Some musings on the role of the suspicion meter in the 'Hitman' franchise:
Also, there are good examples at GameVideos.com and at Gamespot:
The 'Hitman Blood Money' video review by IGN's Douglas C. Perry is about 5 minutes long and pretty thorough. About 60% of the way through he talks briefly about the 'suspicion meter' but you can see it during all the gameplay clips--it's on the lower left, beside the health bar, and its function is pretty obvious. However, manipulating it during gameplay can become subtle via familiarity with the game's engine--for example, you can learn how to push it as far as possible without allowing it to spike into the red by running, then walking, then running again...or walking down a forbidden passage, and turning your face away from the guard as he passes by, (even though in real life, that might appear more suspicious than just walking by). Most importantly, the game employs disguises, whereby you don the outfits of people you've killed or rendered unconscious, (and whose bodies you've hopefully stashed away, to avoid discovery). If you have the right get-up for the occasion, your presence will not warrant undue attention. Taking the uniform of a cop or hired goon is often the most useful. During gameplay, you are constantly referencing the gauge to get a sense of how the NPCs/narrative design is reacting to your decisions. And naturally, you will find gameplay points where you make a wrong move, the bad guys go bonkers, and you just immediately quit the game and load your last save--because that play-through is a bust. 'Hitman' has a generous save system: on normal difficulty you can save up to seven times within a single level, (which you might do after each story progression), but unlike in past Hitmans, all inter-level saves are lost if you turn off the console before completing the level. The levels are so beautiful, and can be completed in so many ways, it is not a drag to replay them, in my opinion.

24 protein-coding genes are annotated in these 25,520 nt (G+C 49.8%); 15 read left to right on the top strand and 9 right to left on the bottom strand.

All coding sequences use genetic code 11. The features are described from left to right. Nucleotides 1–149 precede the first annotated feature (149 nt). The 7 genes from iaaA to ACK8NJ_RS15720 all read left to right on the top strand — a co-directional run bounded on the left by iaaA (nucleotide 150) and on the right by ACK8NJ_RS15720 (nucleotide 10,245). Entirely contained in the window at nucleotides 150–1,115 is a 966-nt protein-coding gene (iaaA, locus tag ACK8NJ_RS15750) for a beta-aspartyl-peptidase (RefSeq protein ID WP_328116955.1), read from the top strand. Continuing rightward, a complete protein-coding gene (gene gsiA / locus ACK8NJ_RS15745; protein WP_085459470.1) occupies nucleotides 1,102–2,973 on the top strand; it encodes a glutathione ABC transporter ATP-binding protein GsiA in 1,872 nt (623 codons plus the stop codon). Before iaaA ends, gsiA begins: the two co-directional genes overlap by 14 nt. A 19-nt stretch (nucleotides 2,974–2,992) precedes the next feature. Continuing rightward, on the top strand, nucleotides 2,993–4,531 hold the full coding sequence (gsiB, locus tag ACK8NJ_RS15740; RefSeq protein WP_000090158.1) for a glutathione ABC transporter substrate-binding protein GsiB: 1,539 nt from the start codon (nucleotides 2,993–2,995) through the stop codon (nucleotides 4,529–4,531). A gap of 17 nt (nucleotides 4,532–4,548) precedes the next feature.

When I first played 'Hitman Contracts' I was very impressed with the 'suspicion meter.' It gives the world a tangibility and a suspense--and it gives personality to the NPCs. They are watching you and responding to you. However, the flip-side, as I said, is that you can begin to manipulate their reactions via mechanics of gameplay.